Four months ago a vault truck accidentally took out the historical columns that stood at the entranceway of Fain Cemetery. The truck was too tall to make it through the entranceway, and hit the ironwork that went across the top of the columns. The columns had already had some damage from previous accidents, and came tumbling down.
“This is something that is really important to the people of Calhoun, especially the older generation,” Harry Ward the subcontractor that took on the mission of reconstructing the columns said.
Ward is a local contractor out of Resaca and has been doing natural stonework for 25 years, and he said this task made him a little nervous but he was excited to get to take it on.
“The columns were built by Mr. Hillhouse around 100 years ago, along with most of the rock work in the cemetery. Hillhouse also did quite a bit of other stone work around Calhoun,” Ward said.
Ward said the Gordon County Historical Society wanted to keep the columns as closely identical as they could to the original.
One of the few things that did change about the columns was their height.
According to Ward, the columns had been damaged before due to how low to the ground they were, so to prevent future mishaps like this Ward raised the columns up. The projected clearance under them after everything is finished will be 16 feet.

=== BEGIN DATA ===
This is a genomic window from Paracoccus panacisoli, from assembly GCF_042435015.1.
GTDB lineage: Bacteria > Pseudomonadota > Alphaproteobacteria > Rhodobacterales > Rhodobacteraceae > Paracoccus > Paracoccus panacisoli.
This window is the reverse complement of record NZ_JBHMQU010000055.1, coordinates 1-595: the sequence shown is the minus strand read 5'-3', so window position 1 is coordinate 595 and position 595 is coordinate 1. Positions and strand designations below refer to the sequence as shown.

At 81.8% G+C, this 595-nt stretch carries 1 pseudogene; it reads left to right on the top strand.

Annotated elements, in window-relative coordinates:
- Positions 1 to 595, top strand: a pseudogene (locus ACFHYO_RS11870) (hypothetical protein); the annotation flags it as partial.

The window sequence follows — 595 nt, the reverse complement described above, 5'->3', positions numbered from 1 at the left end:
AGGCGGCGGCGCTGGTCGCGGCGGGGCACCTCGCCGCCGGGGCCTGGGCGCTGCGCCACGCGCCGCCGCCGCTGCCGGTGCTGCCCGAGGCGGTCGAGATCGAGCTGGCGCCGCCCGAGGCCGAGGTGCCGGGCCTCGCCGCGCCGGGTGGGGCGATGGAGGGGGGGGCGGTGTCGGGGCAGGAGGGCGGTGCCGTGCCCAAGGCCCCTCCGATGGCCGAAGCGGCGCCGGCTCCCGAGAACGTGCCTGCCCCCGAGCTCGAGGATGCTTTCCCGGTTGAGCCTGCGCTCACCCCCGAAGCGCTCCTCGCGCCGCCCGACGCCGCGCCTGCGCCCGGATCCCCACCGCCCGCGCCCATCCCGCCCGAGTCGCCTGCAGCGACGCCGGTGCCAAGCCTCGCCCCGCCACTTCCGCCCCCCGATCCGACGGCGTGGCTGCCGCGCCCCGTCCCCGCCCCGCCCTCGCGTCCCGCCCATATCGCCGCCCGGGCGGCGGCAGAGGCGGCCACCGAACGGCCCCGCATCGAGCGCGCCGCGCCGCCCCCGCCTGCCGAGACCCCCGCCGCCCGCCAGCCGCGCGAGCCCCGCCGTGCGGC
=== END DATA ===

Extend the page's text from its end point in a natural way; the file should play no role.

There were no blueprints for Ward to work with, so he had to go off of what the columns looked like that where already down.
He said he thought about the plans every night before he went to sleep, because he knew this was important to the people of Calhoun, and he wanted to reconstruct the columns as closely to the original as he could.
The type of rock that was used to rebuild the columns is Knox Chert. This rock was imported locally from Mill Creek Mountain.
While replicating it as close as possible Ward even used river sand for the caps, which is more grainy, because he says Hillhouse used “MOH, material on hand.”
The columns are 40 inches at the bottom and 30 inches at the top, and each ones weighs a total of 10,000 pounds with the footer, which are the original footers from the previous columns.
The only other original piece that lasted is the plaques that were donated by Dr. Wyley R. Harbin, as a memorial to his wife Mary Shelor Harbin, when the columns were originally built.
“I think it has turned out really nicely,” Ward said. “This was no mason trick, just a string and a line level. It’s like putting together a big puzzle when you stone stack like this.”
The complete cost for the reconstruction was $11,600, according to cemetery director Keith Cochran. He also said the money for the repairs came from the liability insurance through State Farm.
The stonework was completed this week, and the ironwork should be completed within the next month to a month and a half.
Robert Hurd is doing the ironwork for the sign that will go across the top just like before.
“This is an outstanding job Harry has done,” Cochran said.